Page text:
Have you seen this brilliant time-lapse sketching of a woman's life from infancy to old age? The video is well worth the four minutes' viewing time -- magical!
Or have you looked at this New York Times article by Susan Minot about the glorious series of photographs taken by Nicholas Nixon of his wife and her three sisters, every year for four decades? Aging AS beautiful. . .
I was pleased to stumble across both of these as I was deciding how, or whether, to post a few photos I took this summer while my newborn granddaughter slept and slept and slept on my chest and I played with my iPad, having never known how to take a "selfie" with it before. . . .
Honestly, I recognize that context is so important here, and priorities shift in the face of the precious new, all that burgeoning sweet potential, but I have no qualms about those moles, the naso-labial creases, the neck I'm supposed to feel bad about . . . .
Even earlier this summer, as Nola sat on my lap while we wandered into Narnia via the foxed, slightly musty pages of one of her mother's childhood books, her fingers traced with considerable fascination the swollen branching veins that lend a rich topography to the back of my hand. She followed a stream from my little finger to the bony centre of that hand, then pivoted to follow another stream up between ring and middle finger, reversed to head down a larger tributary into the dip at my wrist, then up to where the river plunged underground somewhere under the forearm. And then she moved to my other hand. Played the same game.
It was distracting, but it reminded me palpably of my own long-ago fascination with the loose plumpness of my maternal grandmother's upper arm, the velvety-soft delights of the wrinkles there, their tiny ripples. . . The memory feels anchored to my 5-year-old self, perhaps 6, and I can sense a mixture of annoyance and amusement and fondness emanating from my Grandmother, can vaguely remember some self-deprecating comment as she distracted me with a cookie or an errand. She wouldn't have been much older than I am now, mother of 10, grandmother by then to 35 or more (yes, really! I have something like 50 maternal-side cousins now).
What would she have thought if one of her adult daughters had taken a picture of her, lounging over breakfast in the sunshine (that is very hard to imagine her doing, I must say) just because said daughter thought her mother looked beautiful?
Would she have felt the faintest flicker of annoyance, suspecting an element of . . . what? being patronized? Surely not beautiful. . . this hair, unstyled yet in the lazy summer morning, . . .Are you mocking me, daughter, you beautiful young woman? And yet I know this girl well, must look again, see myself through her eyes. . . .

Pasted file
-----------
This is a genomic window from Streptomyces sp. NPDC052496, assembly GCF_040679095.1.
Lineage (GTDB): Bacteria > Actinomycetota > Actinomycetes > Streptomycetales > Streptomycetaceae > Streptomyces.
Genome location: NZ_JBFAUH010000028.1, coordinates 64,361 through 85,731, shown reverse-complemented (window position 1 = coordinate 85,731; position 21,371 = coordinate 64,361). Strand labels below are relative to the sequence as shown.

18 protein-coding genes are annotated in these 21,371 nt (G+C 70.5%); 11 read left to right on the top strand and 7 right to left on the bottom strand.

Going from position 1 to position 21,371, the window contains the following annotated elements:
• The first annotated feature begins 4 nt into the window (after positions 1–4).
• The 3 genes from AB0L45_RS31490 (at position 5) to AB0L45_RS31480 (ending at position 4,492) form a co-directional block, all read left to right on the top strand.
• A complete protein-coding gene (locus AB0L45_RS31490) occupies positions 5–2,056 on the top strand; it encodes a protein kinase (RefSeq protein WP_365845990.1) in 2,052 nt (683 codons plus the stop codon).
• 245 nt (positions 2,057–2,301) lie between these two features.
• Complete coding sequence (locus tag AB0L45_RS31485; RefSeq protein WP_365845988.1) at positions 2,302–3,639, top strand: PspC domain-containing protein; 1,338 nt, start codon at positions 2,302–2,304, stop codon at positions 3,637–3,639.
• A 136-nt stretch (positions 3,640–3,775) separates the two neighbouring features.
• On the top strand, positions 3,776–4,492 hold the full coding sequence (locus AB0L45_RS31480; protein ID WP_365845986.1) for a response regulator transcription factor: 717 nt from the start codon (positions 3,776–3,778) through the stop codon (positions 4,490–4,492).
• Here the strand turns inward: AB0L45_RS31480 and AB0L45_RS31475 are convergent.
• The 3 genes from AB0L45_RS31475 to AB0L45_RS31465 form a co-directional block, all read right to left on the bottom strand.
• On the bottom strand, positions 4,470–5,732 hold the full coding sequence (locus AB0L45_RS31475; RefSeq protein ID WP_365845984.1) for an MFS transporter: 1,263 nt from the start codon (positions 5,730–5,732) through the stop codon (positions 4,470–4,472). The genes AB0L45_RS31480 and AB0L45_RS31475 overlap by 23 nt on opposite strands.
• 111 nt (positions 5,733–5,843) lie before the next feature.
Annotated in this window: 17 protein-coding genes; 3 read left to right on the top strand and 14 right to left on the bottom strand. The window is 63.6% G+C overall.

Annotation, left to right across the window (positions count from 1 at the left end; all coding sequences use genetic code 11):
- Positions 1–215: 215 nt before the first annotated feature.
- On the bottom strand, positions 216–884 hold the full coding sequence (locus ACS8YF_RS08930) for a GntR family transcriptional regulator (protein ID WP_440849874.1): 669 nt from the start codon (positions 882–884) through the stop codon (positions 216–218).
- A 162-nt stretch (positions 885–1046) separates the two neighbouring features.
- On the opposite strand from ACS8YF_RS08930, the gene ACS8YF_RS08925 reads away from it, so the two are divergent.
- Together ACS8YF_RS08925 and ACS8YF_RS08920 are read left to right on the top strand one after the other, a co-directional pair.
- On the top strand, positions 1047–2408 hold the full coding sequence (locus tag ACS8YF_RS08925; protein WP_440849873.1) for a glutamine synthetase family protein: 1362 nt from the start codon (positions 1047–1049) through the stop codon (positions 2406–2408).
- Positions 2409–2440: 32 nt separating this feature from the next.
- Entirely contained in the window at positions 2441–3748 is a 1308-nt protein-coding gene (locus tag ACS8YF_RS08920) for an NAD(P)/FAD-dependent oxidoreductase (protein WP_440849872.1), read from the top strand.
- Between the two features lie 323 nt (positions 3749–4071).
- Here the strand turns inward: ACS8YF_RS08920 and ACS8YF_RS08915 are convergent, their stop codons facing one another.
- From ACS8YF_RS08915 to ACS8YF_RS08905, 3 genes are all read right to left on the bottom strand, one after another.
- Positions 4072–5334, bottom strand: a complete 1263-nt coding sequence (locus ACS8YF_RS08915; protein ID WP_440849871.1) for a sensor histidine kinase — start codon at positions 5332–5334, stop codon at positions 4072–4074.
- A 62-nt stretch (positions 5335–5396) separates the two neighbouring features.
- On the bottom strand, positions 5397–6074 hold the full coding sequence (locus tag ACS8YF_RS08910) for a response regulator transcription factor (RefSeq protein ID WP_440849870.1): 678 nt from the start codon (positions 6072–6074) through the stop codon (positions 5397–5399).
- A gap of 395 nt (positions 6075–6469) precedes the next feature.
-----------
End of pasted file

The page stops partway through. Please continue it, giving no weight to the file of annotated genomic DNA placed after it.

I don't need to look beautiful, you know? I think it's important to stress that. I even think I mean it, know I mean it, although I surely like to look attractive. As in, something about my look will attract, will engage, will hold my fellow beings' gaze long enough so that we can begin to interact on other less superficial levels. But looking beautiful, as conventionally understood, I don't need. I need to see the beauty in myself, though, and to accept it when and where others see it. In my age-risen knobbly veins, in my crazy curls, in something about my absorption in a book on a sunny morning.
I went looking in a favourite book, Joy Kogawa's Obasan, for a passage I thought I remembered, a passage that parsed the gap between the way the narrator's Japanese-Canadian forebears appeared to viewers of their photograph and the way she remembered their physicality. I've flipped through the pages again and again, stopped at the post-it notes I've littered the pages with, and I can't find that section. Did I create it from my own understanding of the novel and my memories of my grandmother, my own memories of how often photographs fail to capture the fullness of a person? No matter. While searching for it, I found this description of the titular Obasan, the narrator's aunt, the aunt who raised her after her family was split apart by Canada's internment of the Japanese during WWII. Obasan is now old, the narrator, Naomi, muses, as is her house: Squatting here with the putty knife in her hand, she is every old woman in every hamlet in the world. You see her on a street corner in a village in southern France, in a black dress and black stockings. Or bent over stone steps in a Mexican mountain village. Everywhere the old woman stands as the true and rightful owner of the earth. She is the bearer of keys to unknown doorways and to a network of astonishing tunnels. She is the possessor of life's infinite personal details.
I'm not there yet, I know, but well on my way. And there is beauty there. By the time I get there, I want to have the wisdom to see it!
Alyson, at That's Not My Age, has been offering some wise words on ageing and on being old, via a variety of smart women. Check them out , if you haven't already.
I'd love to see your feedback on anything that strikes you here, although any questions I come up with feel archly formulaic, somehow. So I'll leave the forum free for you to shape, brilliantly, wisely, as you do. And please, please forgive me for the temporary hurdle of word verification. The Spam was just becoming too much, and I hope this will throw the beasts off-track. . . . But you, you I never want to deter, so please, I'm waiting for you to vault that word-verifcation bar and chat. . .